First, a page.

Williamson's 238 puts NZ on top in 2nd test against Pakistan
Kane Williamson posted his fourth double century and was out for 238 as New Zealand extended its lead over Pakistan to 302 runs during the rain-affected session between lunch and tea Tuesday on the third day of the second cricket test.
Two rain delays during the middle session punctuated New Zealand’s push to a decisive first-innings lead but when tea finally was taken at 5.35 p.m. local time, New Zealand was 599-6 in reply to Pakistan’s 297. Daryl Mitchell was unbeaten on 69.
Williamson’s marathon innings ended just before the break when he played a tired shot and was caught by Shan Masood from the bowling of Faheem Ashraf. He had batted more than 9 1/2 hours, coming to the crease in the 20th over of New Zealand’s innings early on the second day; he left 131 overs later.
Williamson’s steely temperament prevented him becoming disconcerted when rain forced players from the field for an hour when he was 177 and then for 15 minutes immediately after a delayed drinks break when he was 199.
On a gloomy day at Christchurch's Hagley Oval the new floodlights, installed mainly for this year’s Women’s World Cup, were turned on for the first time shortly before 4 p.m.
Under their artificial glow, Williamson moved onto his double century from 327 balls, in just under nine hours with 24 boundaries. Williamson has played in only three tests this season, posting scores of 251, 129 and 238 to underline his rise to the No. 1 ranking among test batsmen.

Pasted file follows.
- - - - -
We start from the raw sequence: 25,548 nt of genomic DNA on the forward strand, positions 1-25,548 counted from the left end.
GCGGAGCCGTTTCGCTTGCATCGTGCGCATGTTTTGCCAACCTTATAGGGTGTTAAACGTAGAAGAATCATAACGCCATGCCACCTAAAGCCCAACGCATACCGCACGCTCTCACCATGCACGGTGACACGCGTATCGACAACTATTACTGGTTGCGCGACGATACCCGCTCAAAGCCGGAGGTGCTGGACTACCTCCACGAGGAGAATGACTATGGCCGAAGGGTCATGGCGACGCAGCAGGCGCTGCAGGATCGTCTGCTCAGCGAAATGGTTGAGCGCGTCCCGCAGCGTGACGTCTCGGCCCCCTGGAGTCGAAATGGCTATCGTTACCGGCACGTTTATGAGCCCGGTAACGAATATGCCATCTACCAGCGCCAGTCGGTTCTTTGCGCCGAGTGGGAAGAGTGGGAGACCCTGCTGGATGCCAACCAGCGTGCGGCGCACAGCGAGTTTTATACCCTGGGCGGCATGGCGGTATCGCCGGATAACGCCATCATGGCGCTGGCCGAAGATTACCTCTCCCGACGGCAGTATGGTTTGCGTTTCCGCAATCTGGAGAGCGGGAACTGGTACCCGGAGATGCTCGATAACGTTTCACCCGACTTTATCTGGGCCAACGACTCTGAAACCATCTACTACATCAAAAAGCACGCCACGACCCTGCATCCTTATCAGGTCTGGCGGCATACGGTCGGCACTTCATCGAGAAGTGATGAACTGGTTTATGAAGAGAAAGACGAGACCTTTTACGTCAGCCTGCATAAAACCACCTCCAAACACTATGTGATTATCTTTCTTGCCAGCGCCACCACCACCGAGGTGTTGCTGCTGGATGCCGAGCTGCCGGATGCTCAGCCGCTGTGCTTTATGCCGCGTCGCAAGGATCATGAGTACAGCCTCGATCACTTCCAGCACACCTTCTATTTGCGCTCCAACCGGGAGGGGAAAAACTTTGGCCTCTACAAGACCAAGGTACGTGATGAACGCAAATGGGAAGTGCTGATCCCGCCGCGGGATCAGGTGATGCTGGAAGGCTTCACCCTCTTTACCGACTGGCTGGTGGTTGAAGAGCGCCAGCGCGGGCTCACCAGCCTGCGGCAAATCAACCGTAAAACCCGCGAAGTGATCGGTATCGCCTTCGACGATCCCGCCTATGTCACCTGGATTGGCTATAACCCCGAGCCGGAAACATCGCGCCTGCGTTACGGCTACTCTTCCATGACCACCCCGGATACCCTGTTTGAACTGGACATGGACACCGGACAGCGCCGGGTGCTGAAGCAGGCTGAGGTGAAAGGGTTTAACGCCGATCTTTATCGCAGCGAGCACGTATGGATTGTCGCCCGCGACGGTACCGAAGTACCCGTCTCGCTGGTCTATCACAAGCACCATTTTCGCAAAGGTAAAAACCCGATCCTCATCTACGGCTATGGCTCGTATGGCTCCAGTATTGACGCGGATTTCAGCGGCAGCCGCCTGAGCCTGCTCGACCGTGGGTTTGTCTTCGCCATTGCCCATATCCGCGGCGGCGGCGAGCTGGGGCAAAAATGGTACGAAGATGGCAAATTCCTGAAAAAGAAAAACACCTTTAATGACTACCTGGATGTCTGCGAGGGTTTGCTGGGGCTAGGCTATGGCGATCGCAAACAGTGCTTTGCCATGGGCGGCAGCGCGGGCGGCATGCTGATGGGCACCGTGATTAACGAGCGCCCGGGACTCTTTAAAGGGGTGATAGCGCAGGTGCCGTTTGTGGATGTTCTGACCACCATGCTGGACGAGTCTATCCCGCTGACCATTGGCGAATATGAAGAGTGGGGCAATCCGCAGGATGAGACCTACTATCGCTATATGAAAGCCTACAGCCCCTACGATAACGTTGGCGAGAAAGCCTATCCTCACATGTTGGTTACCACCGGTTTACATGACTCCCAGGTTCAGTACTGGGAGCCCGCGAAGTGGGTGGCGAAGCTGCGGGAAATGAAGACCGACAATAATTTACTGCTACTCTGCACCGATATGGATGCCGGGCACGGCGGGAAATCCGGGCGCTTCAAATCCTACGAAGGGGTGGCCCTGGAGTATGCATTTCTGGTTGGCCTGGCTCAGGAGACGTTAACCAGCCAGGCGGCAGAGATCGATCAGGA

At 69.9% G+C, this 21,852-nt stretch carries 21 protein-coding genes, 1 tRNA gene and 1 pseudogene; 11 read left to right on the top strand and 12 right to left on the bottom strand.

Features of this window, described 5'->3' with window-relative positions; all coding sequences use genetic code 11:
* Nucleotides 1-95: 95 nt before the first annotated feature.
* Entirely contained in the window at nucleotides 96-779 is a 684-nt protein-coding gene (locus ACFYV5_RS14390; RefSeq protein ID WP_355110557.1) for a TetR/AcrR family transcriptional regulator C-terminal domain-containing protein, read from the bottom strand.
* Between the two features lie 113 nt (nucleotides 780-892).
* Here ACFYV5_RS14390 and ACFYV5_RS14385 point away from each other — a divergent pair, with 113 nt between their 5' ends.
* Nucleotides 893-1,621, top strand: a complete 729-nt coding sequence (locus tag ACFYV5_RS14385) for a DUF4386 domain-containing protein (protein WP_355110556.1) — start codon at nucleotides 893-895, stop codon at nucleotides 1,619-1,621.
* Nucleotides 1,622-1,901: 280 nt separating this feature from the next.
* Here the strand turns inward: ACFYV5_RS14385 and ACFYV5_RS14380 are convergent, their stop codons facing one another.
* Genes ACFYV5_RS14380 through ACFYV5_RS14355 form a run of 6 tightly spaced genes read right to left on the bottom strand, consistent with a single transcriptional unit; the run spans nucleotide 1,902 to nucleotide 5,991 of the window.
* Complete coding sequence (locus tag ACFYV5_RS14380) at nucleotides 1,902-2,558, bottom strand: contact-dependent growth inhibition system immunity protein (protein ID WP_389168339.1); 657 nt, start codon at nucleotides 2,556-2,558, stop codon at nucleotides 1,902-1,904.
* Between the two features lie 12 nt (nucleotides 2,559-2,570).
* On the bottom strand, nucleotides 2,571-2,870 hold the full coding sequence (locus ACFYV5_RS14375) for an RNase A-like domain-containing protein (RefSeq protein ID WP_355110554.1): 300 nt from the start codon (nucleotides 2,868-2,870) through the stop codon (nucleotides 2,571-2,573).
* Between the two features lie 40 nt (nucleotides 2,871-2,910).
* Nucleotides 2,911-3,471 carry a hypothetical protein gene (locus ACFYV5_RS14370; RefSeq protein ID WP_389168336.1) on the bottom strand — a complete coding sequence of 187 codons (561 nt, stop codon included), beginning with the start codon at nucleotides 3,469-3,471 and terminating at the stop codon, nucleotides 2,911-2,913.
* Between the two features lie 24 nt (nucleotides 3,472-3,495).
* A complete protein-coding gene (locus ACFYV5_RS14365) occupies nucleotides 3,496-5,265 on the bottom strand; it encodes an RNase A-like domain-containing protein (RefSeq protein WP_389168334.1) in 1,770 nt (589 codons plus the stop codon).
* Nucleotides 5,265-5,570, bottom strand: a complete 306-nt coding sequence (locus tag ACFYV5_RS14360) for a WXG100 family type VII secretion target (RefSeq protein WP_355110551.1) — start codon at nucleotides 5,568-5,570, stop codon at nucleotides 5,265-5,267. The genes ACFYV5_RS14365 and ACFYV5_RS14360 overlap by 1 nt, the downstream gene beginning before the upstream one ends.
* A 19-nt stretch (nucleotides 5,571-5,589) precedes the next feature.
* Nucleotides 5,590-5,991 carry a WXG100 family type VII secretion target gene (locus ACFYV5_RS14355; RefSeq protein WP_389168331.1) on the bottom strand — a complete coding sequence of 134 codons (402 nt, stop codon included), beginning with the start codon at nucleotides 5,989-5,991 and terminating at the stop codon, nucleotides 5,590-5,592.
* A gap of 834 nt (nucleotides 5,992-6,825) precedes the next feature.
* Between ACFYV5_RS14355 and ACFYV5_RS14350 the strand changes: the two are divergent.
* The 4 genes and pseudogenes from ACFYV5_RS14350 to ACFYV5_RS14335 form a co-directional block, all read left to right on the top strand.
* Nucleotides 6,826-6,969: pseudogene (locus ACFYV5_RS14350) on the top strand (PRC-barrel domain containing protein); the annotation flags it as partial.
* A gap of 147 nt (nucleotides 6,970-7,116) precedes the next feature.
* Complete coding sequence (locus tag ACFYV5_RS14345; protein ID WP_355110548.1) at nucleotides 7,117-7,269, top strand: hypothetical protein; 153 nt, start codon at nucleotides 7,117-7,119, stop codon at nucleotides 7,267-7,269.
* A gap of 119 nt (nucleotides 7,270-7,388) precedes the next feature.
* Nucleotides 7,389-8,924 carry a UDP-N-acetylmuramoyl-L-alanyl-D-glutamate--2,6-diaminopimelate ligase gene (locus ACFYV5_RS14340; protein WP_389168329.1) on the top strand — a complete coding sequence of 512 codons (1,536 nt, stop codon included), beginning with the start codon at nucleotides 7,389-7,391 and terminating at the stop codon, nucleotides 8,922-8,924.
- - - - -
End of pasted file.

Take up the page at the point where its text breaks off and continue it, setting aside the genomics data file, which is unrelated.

For New Zealand fans, some of whom wear sailor hats bearing the legend Steady The Ship — a tribute to Williamson’s dependability — the disappointment is that this match is the last of only four tests New Zealand will host this summer. Under the influence of cricket’s three main powers, New Zealanders continue to be deprived of test matches and Williamson’s ability to display his skill.
During this innings he surpassed 7,000 test runs, becoming only the third New Zealander after Ross Taylor and former captain Stephen Fleming to reach that mark. Williamson currently captains New Zealand in all three formats but it is in tests where his composure and his powers of concentration mark him out as extraordinary.
Pakistan enjoyed some success during a long afternoon in the field, ending the 369-run partnership between Williamson and Henry Nicholls when Nicholls was out for 157. Wicketkeeper B.J. Watling (7) was also out early in the session.
The partnership between Williamson and Nicholls was the third-highest for New Zealand for all wickets against all countries.
Williamson and Mitchell then produced a century partnership from 133 balls which added to the weight of New Zealand’s first innings lead and the burden on Pakistan. Mitchell brought up his second half century from 73 balls.
By tea Pakistan had bowled 154 overs and Williamson had the privilege of deciding when he would put the weary tourists back in to give his fresh bowlers a shot at the top order before stumps.
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